CHOP researchers find NTRK fusions more common than expected in paediatric tumours

19 Jan 2021
CHOP researchers find NTRK fusions more common than expected in paediatric tumours

In a large study of paediatric cancer patients, researchers from Children's Hospital of Philadelphia (CHOP) have analysed the frequency, fusion partners, and clinical outcome of neurotrophic tyrosine receptor kinase (NTRK) fusions, which are clinical biomarkers that identify patients suitable for treatment with FDA-approved TRK inhibitors.

The researchers found that NTRK fusions are more common in paediatric tumours and also involve a wider range of tumours than adult cancers, information that could help prioritise screening for NTRK fusions in paediatric cancer patients who might benefit from treatment with TRK inhibitors.

The findings were published in JCO Precision Oncology.

"Our findings demonstrate that NTRK fusions are far more frequently seen in paediatric tumours than in adult tumours and involve a broader panel of fusion partners and wider range of paediatric tumours than previously recognised," said senior author Marilyn M. Li, MD, Vice Chief of the Division of Genomic Diagnostics and Director of Cancer Genomic Diagnostics at CHOP.

"With the recent FDA approval of larotrectinib and entrectinib for the treatment of adult and pediatric NTRK-positive, unresectable solid tumors, identification of these fusions directly impacts patient care."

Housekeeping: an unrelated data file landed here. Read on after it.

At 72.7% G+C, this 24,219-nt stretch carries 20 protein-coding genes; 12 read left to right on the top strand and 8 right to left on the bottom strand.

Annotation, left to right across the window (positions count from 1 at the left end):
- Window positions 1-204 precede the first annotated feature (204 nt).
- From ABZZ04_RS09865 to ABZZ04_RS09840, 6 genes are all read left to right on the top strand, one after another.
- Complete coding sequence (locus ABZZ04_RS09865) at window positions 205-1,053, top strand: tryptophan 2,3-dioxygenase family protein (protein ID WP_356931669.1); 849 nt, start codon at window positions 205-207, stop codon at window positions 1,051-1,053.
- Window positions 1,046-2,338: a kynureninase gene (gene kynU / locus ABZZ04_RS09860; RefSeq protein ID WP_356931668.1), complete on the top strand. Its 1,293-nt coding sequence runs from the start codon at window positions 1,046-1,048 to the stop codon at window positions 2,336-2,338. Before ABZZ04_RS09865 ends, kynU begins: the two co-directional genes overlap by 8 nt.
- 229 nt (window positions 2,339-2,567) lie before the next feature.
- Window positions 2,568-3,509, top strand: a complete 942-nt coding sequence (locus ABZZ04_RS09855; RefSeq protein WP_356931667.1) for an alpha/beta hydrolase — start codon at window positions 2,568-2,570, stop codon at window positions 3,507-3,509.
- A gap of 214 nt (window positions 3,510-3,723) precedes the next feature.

Previous studies have shown that rearrangements of NTRK genes drive tumour growth in a diverse range of cancers.

This led to the development of the first generation oral NTRK inhibitors, larotrectinib and entrectinib, and have spurred the development of other NTRK inhibitors, which are currently in clinical development. Ongoing clinical trials hope to identify optimal use of these drugs in children.

Given that in children, certain cancers like infantile fibrosarcoma (IF) and secretory carcinoma have very high incidence of NTRK fusions (>90%), whereas other cancers like melanoma and acute leukaemia rarely involve NTRK fusions, the researchers sought to better understand the frequency of these gene fusions across all paediatric cancers.

To do so, they analysed 1,347 consecutive paediatric tumours from 1,217 patients who underwent tumour genomic profiling using custom-designed DNA and RNA next generation sequencing panels.

The researchers identified NTRK fusions in 29 tumours from 27 patients, with a positive yield of 2.22% for all tumours and 3.08% for solid tumours. NTRK fusions were detected in 13% of papillary thyroid carcinomas (PTCs), 1.9% of central nervous system (CNS) tumours, 1.8% of non-CNS, non-PTC solid tumours, and 0.4% of haematologic malignancies.

Patients in the study were followed for up to 46 months, and in almost all cases, the detection of an NTRK fusion confirmed the diagnosis of the lesion type, including five cases where the final tumour diagnosis was largely based on the discovery of an NTRK fusion.

In one patient, the diagnosis was changed due to the identification of an NTRK fusion. In a separate case, a 6-month-old infant with a mass in his upper left extremity due to IF, which would have required extremely complex surgery to remove, was treated with larotrectinib and achieved complete pathologic remission.

"The identification of these NTRK fusions has facilitated precision cancer diagnosis and TRK inhibitor targeted therapy," Li said. "Our experience highlights the clinical utility of screening NTRK fusions for all paediatric tumours."